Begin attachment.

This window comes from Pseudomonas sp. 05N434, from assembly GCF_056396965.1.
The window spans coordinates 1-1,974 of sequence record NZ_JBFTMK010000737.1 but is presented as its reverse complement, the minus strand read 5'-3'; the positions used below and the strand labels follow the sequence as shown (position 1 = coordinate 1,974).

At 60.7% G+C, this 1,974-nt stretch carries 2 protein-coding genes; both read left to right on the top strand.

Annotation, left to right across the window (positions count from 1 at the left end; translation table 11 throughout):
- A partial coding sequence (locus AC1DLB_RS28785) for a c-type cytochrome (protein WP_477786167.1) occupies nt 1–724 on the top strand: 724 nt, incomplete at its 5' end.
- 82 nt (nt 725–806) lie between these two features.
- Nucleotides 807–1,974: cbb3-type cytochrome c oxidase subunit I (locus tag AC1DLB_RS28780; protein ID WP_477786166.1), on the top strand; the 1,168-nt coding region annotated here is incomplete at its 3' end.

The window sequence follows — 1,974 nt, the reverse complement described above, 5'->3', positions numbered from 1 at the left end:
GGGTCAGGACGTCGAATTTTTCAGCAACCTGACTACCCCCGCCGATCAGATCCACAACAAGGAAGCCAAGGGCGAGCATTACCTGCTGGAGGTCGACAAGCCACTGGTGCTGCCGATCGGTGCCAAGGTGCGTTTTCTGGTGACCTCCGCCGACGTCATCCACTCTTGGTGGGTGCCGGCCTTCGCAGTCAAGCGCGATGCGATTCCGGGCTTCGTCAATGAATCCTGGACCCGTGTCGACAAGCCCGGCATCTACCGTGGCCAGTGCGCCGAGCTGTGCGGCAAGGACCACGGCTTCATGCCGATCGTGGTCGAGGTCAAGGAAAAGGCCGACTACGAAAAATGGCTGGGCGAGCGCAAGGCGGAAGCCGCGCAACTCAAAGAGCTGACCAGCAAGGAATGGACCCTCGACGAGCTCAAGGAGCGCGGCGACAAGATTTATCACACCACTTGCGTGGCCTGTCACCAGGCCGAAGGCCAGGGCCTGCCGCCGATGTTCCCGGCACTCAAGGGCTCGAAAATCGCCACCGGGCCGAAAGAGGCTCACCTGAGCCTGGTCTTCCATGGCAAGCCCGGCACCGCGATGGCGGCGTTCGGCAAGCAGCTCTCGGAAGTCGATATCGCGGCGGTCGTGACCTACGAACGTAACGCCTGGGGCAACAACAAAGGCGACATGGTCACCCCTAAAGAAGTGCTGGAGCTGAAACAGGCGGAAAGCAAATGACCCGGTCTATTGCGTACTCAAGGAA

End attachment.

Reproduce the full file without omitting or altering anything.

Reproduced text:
This window comes from Pseudomonas sp. 05N434, from assembly GCF_056396965.1.
The window spans coordinates 1-1,974 of sequence record NZ_JBFTMK010000737.1 but is presented as its reverse complement, the minus strand read 5'-3'; the positions used below and the strand labels follow the sequence as shown (position 1 = coordinate 1,974).

At 60.7% G+C, this 1,974-nt stretch carries 2 protein-coding genes; both read left to right on the top strand.

Annotation, left to right across the window (positions count from 1 at the left end; translation table 11 throughout):
- A partial coding sequence (locus AC1DLB_RS28785) for a c-type cytochrome (protein WP_477786167.1) occupies nt 1–724 on the top strand: 724 nt, incomplete at its 5' end.
- 82 nt (nt 725–806) lie between these two features.
- Nucleotides 807–1,974: cbb3-type cytochrome c oxidase subunit I (locus tag AC1DLB_RS28780; protein ID WP_477786166.1), on the top strand; the 1,168-nt coding region annotated here is incomplete at its 3' end.

The window sequence follows — 1,974 nt, the reverse complement described above, 5'->3', positions numbered from 1 at the left end:
GGGTCAGGACGTCGAATTTTTCAGCAACCTGACTACCCCCGCCGATCAGATCCACAACAAGGAAGCCAAGGGCGAGCATTACCTGCTGGAGGTCGACAAGCCACTGGTGCTGCCGATCGGTGCCAAGGTGCGTTTTCTGGTGACCTCCGCCGACGTCATCCACTCTTGGTGGGTGCCGGCCTTCGCAGTCAAGCGCGATGCGATTCCGGGCTTCGTCAATGAATCCTGGACCCGTGTCGACAAGCCCGGCATCTACCGTGGCCAGTGCGCCGAGCTGTGCGGCAAGGACCACGGCTTCATGCCGATCGTGGTCGAGGTCAAGGAAAAGGCCGACTACGAAAAATGGCTGGGCGAGCGCAAGGCGGAAGCCGCGCAACTCAAAGAGCTGACCAGCAAGGAATGGACCCTCGACGAGCTCAAGGAGCGCGGCGACAAGATTTATCACACCACTTGCGTGGCCTGTCACCAGGCCGAAGGCCAGGGCCTGCCGCCGATGTTCCCGGCACTCAAGGGCTCGAAAATCGCCACCGGGCCGAAAGAGGCTCACCTGAGCCTGGTCTTCCATGGCAAGCCCGGCACCGCGATGGCGGCGTTCGGCAAGCAGCTCTCGGAAGTCGATATCGCGGCGGTCGTGACCTACGAACGTAACGCCTGGGGCAACAACAAAGGCGACATGGTCACCCCTAAAGAAGTGCTGGAGCTGAAACAGGCGGAAAGCAAATGACCCGGTCTATTGCGTACTCAAGGAA